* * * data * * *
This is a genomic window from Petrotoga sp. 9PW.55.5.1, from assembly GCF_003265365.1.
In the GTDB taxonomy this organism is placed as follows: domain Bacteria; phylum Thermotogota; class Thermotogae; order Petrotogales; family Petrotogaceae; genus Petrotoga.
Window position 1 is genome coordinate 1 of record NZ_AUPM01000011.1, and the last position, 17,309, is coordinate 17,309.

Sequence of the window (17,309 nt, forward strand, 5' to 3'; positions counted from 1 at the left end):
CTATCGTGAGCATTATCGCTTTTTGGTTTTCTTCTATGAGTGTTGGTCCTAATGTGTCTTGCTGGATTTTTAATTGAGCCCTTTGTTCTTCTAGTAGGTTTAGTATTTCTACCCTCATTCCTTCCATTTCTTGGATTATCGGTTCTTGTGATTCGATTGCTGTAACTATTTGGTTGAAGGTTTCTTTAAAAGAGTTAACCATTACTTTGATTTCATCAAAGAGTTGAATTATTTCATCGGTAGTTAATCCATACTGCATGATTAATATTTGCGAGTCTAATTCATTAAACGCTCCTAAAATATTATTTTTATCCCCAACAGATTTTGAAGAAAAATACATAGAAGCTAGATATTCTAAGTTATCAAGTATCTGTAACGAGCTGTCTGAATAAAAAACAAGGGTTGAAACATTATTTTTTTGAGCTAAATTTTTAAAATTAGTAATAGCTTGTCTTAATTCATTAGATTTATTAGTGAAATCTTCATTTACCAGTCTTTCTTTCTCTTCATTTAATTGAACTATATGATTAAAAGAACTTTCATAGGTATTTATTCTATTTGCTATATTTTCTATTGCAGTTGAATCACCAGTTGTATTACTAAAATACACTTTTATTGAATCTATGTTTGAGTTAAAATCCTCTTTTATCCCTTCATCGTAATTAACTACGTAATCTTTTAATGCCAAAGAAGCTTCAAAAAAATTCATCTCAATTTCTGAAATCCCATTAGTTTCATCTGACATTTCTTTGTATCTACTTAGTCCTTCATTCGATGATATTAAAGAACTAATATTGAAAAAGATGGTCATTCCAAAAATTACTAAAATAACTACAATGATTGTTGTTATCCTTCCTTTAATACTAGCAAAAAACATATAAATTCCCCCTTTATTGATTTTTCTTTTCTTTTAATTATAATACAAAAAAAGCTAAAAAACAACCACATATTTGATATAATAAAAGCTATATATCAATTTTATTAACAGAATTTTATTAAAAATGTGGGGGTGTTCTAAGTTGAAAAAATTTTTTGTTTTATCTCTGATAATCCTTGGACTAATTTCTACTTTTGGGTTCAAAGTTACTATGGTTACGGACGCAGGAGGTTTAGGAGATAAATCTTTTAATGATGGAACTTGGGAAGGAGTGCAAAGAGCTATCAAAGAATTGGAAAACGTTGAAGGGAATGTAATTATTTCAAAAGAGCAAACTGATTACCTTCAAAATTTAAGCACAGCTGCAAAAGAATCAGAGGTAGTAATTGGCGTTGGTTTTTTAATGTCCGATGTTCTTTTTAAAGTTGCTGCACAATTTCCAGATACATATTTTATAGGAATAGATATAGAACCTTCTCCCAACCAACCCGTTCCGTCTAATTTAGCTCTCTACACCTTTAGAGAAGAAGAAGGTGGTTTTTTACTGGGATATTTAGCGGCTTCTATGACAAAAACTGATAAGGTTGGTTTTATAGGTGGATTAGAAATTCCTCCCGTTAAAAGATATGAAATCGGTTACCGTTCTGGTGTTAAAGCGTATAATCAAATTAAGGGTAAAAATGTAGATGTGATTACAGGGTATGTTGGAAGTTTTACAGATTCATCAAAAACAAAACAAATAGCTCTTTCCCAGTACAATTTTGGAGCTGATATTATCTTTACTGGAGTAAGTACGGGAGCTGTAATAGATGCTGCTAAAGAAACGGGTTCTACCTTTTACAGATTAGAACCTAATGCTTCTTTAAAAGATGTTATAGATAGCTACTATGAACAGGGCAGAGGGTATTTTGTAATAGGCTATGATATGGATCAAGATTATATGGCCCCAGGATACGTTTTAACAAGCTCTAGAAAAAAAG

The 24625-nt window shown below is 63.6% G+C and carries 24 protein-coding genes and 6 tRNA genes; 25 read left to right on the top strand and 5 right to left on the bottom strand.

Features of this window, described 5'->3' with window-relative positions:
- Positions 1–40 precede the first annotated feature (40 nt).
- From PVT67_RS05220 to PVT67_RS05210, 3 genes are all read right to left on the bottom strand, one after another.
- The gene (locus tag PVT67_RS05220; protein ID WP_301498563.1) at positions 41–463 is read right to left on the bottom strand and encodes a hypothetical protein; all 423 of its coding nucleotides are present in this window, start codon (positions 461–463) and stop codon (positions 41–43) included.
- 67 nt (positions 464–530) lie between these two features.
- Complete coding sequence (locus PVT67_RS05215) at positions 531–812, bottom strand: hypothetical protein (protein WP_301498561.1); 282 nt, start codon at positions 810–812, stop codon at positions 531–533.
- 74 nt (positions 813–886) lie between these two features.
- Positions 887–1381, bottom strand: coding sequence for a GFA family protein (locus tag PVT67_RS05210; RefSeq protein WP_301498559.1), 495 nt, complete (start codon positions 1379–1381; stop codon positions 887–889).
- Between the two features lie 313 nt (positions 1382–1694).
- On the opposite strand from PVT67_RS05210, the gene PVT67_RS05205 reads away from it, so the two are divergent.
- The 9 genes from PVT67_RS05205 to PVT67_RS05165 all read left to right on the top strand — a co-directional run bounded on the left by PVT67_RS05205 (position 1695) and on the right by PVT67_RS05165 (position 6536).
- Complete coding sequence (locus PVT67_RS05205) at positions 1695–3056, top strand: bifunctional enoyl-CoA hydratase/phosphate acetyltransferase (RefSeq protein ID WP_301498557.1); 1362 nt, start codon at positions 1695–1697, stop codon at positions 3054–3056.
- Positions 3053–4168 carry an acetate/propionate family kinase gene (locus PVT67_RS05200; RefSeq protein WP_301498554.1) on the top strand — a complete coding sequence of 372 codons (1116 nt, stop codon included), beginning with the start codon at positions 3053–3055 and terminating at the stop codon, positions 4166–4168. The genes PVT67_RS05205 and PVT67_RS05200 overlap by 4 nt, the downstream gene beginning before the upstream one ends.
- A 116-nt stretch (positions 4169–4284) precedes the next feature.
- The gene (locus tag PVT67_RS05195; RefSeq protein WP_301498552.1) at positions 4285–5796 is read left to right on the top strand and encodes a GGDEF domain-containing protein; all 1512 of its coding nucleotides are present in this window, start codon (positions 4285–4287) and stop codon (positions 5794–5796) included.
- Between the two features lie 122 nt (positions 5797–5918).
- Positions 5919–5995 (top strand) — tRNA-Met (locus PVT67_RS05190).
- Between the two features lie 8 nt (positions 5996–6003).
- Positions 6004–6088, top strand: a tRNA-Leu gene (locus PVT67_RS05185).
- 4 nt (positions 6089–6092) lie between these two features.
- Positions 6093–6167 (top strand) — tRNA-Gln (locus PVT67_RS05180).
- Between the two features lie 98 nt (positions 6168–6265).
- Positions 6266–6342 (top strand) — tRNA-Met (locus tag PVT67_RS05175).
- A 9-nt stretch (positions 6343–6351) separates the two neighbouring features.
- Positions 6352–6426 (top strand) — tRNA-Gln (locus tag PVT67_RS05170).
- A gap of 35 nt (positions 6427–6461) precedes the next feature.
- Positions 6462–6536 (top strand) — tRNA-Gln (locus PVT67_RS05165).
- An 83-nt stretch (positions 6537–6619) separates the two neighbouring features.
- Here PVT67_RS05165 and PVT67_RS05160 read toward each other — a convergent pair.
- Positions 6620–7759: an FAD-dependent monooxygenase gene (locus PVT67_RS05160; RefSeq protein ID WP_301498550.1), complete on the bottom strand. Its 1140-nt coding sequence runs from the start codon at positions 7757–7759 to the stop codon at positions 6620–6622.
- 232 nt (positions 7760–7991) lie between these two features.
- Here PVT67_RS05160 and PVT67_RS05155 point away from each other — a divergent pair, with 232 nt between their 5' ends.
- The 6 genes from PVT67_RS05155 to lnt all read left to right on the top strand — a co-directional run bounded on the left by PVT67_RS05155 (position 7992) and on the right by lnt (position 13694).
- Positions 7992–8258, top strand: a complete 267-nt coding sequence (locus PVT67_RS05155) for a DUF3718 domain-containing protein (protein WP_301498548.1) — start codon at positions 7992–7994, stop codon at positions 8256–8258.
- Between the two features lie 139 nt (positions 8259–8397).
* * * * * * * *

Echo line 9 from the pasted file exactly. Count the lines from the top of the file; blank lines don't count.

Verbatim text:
- From PVT67_RS05220 to PVT67_RS05210, 3 genes are all read right to left on the bottom strand, one after another.